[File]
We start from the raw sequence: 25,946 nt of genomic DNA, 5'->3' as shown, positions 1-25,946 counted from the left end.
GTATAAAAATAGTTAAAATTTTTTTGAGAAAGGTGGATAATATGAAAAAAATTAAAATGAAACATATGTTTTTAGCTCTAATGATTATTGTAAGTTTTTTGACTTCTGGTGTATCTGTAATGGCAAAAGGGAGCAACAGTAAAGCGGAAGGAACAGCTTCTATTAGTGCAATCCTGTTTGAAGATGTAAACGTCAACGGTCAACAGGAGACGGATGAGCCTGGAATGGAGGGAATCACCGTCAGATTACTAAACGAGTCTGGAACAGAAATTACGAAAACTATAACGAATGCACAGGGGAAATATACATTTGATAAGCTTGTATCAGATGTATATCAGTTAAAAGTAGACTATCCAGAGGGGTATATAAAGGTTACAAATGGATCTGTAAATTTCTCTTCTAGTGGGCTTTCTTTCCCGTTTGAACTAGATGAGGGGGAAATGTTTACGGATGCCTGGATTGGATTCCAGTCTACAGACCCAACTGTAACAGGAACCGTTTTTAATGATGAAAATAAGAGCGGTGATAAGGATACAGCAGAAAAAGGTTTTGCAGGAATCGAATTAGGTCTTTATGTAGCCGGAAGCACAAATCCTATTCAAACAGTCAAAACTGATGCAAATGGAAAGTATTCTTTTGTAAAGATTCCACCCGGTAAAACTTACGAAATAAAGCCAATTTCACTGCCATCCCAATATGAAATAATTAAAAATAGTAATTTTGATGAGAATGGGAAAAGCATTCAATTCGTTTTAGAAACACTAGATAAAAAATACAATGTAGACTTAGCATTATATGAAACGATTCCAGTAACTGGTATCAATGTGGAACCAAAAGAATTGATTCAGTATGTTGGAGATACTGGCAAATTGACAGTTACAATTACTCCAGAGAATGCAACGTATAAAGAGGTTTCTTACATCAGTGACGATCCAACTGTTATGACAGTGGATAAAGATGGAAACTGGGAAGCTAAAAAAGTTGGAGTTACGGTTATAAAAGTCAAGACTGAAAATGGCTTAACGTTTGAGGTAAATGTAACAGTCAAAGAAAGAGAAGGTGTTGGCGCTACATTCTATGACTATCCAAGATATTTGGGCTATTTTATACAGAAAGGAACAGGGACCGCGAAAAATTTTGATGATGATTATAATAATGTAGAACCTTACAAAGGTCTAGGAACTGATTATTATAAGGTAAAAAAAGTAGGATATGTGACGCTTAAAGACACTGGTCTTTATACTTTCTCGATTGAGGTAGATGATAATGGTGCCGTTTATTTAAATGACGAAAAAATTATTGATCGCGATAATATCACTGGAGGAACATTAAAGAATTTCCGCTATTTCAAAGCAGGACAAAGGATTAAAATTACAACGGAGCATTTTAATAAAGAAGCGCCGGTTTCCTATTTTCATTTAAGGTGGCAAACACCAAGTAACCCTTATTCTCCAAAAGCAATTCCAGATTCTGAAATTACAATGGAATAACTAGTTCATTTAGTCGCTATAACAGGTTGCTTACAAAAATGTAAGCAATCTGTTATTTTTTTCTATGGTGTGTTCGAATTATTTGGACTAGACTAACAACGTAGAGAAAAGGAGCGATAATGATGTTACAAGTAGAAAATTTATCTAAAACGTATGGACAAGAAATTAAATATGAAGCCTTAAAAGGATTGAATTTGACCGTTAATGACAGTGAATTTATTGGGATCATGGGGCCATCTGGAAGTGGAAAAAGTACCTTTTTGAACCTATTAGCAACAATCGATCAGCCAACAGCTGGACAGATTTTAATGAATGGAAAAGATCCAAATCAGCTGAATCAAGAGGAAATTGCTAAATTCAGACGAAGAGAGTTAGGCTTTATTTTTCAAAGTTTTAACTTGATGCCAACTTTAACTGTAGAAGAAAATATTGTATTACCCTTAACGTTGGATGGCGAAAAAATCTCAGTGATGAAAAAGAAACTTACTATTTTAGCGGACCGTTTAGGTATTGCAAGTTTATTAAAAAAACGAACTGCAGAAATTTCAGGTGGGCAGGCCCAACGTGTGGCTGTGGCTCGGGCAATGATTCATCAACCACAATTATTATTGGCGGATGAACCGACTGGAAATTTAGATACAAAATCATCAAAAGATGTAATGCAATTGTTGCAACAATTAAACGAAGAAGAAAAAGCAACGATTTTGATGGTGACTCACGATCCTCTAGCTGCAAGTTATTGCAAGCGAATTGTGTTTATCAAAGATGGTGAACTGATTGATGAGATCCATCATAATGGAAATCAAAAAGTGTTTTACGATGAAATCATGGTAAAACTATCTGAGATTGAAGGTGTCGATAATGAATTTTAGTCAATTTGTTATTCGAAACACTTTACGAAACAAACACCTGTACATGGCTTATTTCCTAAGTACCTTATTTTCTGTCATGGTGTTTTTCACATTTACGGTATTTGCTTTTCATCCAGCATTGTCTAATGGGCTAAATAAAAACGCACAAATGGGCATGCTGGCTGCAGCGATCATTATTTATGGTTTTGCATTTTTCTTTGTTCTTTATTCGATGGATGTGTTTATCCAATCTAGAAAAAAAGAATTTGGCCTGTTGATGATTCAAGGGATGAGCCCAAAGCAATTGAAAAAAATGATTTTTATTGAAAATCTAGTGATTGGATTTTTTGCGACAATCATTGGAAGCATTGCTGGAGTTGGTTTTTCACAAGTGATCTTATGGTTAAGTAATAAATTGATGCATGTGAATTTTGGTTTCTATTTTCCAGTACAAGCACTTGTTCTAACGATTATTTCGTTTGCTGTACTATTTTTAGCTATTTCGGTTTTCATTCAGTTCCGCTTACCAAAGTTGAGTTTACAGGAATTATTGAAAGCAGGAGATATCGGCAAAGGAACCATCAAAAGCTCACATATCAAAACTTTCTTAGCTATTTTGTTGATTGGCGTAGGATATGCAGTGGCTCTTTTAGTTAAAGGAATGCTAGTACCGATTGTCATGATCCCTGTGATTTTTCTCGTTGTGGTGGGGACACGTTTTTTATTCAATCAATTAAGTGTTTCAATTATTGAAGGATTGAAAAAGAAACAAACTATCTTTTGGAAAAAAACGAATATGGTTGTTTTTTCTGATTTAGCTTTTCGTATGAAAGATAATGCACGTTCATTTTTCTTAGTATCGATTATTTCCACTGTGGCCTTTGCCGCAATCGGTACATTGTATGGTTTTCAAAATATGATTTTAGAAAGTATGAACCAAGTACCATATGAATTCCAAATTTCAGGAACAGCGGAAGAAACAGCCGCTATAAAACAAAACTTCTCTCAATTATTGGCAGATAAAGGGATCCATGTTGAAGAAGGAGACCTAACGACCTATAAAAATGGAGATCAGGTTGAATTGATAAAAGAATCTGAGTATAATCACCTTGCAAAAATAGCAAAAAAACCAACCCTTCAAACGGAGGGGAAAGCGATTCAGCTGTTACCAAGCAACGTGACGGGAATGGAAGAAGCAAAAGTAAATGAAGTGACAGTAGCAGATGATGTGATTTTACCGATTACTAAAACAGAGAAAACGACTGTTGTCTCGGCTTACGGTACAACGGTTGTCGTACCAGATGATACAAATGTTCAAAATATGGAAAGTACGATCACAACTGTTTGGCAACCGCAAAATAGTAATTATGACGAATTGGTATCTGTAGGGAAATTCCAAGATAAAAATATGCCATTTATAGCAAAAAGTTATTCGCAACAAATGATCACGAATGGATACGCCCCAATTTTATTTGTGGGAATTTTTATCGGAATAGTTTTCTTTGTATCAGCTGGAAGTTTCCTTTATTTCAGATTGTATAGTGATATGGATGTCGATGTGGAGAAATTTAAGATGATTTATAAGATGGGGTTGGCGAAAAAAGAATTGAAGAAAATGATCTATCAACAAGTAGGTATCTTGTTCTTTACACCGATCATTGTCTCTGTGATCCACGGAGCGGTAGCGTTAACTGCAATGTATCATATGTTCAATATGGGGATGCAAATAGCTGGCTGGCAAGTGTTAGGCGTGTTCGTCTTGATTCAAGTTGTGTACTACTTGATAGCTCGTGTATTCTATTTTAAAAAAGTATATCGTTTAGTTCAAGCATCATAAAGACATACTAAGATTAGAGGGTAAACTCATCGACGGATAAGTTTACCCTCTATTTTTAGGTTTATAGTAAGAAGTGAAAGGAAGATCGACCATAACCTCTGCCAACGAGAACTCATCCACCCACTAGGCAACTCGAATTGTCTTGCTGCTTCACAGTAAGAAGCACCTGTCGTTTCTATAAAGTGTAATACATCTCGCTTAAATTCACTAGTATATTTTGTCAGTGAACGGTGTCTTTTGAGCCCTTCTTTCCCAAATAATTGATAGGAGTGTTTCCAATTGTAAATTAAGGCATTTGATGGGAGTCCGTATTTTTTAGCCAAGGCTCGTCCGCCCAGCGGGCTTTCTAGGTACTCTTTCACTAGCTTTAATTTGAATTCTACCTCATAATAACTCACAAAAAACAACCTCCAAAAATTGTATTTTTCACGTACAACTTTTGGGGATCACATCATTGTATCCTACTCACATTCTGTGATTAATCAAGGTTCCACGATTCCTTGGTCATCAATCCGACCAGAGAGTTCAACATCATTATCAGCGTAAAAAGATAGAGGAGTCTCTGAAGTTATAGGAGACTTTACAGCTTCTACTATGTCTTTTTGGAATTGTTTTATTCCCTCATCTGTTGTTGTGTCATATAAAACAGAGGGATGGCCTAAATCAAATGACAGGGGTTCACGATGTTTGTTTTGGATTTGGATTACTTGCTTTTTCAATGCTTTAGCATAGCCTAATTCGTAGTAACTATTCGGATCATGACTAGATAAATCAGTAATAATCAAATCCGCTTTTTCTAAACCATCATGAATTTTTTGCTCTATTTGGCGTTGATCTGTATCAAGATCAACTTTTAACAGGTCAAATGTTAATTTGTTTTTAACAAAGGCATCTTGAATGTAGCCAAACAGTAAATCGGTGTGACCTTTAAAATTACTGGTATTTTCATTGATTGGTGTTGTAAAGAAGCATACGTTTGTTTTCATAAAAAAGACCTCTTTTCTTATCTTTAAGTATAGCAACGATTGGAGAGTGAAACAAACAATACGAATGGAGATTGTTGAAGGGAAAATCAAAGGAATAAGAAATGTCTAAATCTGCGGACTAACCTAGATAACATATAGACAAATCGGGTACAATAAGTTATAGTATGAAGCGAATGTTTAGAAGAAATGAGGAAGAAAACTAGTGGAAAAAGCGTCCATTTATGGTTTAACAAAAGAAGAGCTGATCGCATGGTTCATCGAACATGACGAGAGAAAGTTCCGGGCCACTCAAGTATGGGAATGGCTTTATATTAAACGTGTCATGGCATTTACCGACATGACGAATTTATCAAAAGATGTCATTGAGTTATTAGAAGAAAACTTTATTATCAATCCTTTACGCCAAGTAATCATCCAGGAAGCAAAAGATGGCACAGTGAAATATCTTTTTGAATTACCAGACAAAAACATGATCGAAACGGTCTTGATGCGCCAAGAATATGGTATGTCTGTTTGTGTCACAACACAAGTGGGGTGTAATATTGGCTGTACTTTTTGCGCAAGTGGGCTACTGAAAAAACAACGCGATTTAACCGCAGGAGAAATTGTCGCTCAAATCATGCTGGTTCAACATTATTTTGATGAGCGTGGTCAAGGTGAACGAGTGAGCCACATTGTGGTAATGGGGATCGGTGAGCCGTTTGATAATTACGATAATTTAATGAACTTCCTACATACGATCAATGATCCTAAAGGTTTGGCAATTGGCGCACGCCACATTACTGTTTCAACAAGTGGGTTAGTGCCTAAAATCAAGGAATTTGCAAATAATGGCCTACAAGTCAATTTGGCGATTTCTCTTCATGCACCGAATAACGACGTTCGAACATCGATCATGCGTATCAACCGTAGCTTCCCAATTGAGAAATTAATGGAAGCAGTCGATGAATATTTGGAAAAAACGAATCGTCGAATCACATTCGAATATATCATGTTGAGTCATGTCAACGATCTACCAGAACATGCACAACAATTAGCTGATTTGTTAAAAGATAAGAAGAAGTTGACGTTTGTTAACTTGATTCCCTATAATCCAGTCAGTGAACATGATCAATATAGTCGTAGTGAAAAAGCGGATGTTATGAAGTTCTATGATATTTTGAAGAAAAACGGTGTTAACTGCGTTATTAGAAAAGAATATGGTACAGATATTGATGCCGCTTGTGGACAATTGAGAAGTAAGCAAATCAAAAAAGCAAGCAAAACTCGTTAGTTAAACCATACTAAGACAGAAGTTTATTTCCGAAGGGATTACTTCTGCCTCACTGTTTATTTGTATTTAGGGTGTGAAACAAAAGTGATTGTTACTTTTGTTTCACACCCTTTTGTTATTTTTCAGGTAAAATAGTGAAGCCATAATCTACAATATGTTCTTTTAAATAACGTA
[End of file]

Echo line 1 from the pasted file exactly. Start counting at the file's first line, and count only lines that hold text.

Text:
We start from the raw sequence: 25,946 nt of genomic DNA, 5'->3' as shown, positions 1-25,946 counted from the left end.